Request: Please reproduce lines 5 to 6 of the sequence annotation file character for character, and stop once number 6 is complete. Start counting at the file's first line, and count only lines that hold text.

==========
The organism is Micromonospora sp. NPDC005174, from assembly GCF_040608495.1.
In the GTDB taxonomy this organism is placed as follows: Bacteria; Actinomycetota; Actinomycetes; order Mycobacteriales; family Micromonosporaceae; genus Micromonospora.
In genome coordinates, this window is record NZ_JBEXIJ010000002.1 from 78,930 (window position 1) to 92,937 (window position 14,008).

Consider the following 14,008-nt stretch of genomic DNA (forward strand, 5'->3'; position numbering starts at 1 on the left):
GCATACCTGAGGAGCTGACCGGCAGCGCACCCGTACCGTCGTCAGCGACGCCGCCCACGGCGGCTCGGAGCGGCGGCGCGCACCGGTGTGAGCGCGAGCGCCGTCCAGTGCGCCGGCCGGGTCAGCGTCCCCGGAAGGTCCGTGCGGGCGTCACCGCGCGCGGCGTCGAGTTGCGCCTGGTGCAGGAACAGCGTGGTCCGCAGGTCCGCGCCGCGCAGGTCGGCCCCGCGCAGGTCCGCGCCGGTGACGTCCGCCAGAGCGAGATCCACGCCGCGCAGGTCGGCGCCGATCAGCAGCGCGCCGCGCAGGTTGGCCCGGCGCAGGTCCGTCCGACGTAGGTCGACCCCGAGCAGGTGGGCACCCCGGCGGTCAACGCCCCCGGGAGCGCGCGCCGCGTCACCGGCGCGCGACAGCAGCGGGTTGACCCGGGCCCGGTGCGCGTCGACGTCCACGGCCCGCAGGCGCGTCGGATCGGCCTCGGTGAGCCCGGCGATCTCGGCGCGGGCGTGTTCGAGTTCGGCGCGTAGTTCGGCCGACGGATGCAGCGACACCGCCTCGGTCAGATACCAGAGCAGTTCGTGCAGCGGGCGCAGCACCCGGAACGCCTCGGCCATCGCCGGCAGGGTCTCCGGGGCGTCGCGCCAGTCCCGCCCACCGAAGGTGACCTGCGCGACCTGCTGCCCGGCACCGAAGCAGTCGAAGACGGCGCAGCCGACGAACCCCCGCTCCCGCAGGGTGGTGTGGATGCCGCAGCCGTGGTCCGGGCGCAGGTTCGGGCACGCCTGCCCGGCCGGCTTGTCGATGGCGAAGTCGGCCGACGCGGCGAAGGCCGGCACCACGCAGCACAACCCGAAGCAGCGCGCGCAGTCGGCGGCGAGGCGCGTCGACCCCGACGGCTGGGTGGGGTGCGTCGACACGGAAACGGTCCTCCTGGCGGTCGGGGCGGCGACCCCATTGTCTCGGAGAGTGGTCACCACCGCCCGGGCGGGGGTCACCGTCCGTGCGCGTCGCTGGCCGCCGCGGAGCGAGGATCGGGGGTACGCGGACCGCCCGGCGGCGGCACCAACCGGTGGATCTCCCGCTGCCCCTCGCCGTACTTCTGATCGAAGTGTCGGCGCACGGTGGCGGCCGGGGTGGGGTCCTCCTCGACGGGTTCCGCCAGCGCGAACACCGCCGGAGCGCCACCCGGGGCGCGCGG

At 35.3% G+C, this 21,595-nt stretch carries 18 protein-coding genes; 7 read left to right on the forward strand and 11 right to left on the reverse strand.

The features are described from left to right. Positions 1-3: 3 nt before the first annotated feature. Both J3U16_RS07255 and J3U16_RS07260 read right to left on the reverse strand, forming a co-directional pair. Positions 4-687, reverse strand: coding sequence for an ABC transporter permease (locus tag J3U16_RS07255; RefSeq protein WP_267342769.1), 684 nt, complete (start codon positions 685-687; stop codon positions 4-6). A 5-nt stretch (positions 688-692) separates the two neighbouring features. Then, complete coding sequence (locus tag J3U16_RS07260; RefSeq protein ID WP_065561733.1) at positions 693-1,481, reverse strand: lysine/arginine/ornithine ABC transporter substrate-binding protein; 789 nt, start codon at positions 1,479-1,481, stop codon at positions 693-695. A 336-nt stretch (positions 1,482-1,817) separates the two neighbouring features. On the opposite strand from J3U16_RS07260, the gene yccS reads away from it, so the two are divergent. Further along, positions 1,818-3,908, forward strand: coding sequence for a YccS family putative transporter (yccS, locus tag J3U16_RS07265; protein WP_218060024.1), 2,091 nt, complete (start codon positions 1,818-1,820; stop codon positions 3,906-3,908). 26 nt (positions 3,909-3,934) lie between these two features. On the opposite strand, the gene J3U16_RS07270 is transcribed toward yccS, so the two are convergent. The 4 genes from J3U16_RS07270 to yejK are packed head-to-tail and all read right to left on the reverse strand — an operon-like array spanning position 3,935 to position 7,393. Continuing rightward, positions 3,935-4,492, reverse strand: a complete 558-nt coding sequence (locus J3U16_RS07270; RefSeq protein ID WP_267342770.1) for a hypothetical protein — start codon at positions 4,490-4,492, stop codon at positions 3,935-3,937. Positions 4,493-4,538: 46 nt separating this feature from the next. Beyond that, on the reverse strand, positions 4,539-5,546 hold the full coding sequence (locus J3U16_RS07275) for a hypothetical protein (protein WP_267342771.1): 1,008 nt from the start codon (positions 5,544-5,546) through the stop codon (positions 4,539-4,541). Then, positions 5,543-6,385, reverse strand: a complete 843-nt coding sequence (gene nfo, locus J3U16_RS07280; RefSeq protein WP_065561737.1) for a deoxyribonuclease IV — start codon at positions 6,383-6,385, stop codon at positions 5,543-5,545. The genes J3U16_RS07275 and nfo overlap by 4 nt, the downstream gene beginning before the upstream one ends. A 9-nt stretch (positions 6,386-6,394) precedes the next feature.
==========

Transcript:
GCATACCTGAGGAGCTGACCGGCAGCGCACCCGTACCGTCGTCAGCGACGCCGCCCACGGCGGCTCGGAGCGGCGGCGCGCACCGGTGTGAGCGCGAGCGCCGTCCAGTGCGCCGGCCGGGTCAGCGTCCCCGGAAGGTCCGTGCGGGCGTCACCGCGCGCGGCGTCGAGTTGCGCCTGGTGCAGGAACAGCGTGGTCCGCAGGTCCGCGCCGCGCAGGTCGGCCCCGCGCAGGTCCGCGCCGGTGACGTCCGCCAGAGCGAGATCCACGCCGCGCAGGTCGGCGCCGATCAGCAGCGCGCCGCGCAGGTTGGCCCGGCGCAGGTCCGTCCGACGTAGGTCGACCCCGAGCAGGTGGGCACCCCGGCGGTCAACGCCCCCGGGAGCGCGCGCCGCGTCACCGGCGCGCGACAGCAGCGGGTTGACCCGGGCCCGGTGCGCGTCGACGTCCACGGCCCGCAGGCGCGTCGGATCGGCCTCGGTGAGCCCGGCGATCTCGGCGCGGGCGTGTTCGAGTTCGGCGCGTAGTTCGGCCGACGGATGCAGCGACACCGCCTCGGTCAGATACCAGAGCAGTTCGTGCAGCGGGCGCAGCACCCGGAACGCCTCGGCCATCGCCGGCAGGGTCTCCGGGGCGTCGCGCCAGTCCCGCCCACCGAAGGTGACCTGCGCGACCTGCTGCCCGGCACCGAAGCAGTCGAAGACGGCGCAGCCGACGAACCCCCGCTCCCGCAGGGTGGTGTGGATGCCGCAGCCGTGGTCCGGGCGCAGGTTCGGGCACGCCTGCCCGGCCGGCTTGTCGATGGCGAAGTCGGCCGACGCGGCGAAGGCCGGCACCACGCAGCACAACCCGAAGCAGCGCGCGCAGTCGGCGGCGAGGCGCGTCGACCCCGACGGCTGGGTGGGGTGCGTCGACACGGAAACGGTCCTCCTGGCGGTCGGGGCGGCGACCCCATTGTCTCGGAGAGTGGTCACCACCGCCCGGGCGGGGGTCACCGTCCGTGCGCGTCGCTGGCCGCCGCGGAGCGAGGATCGGGGGTACGCGGACCGCCCGGCGGCGGCACCAACCGGTGGATCTCCCGCTGCCCCTCGCCGTACTTCTGATCGAAGTGTCGGCGCACGGTGGCGGCCGGGGTGGGGTCCTCCTCGACGGGTTCCGCCAGCGCGAACACCGCCGGAGCGCCACCCGGGGCGCGCGG

At 35.3% G+C, this 21,595-nt stretch carries 18 protein-coding genes; 7 read left to right on the forward strand and 11 right to left on the reverse strand.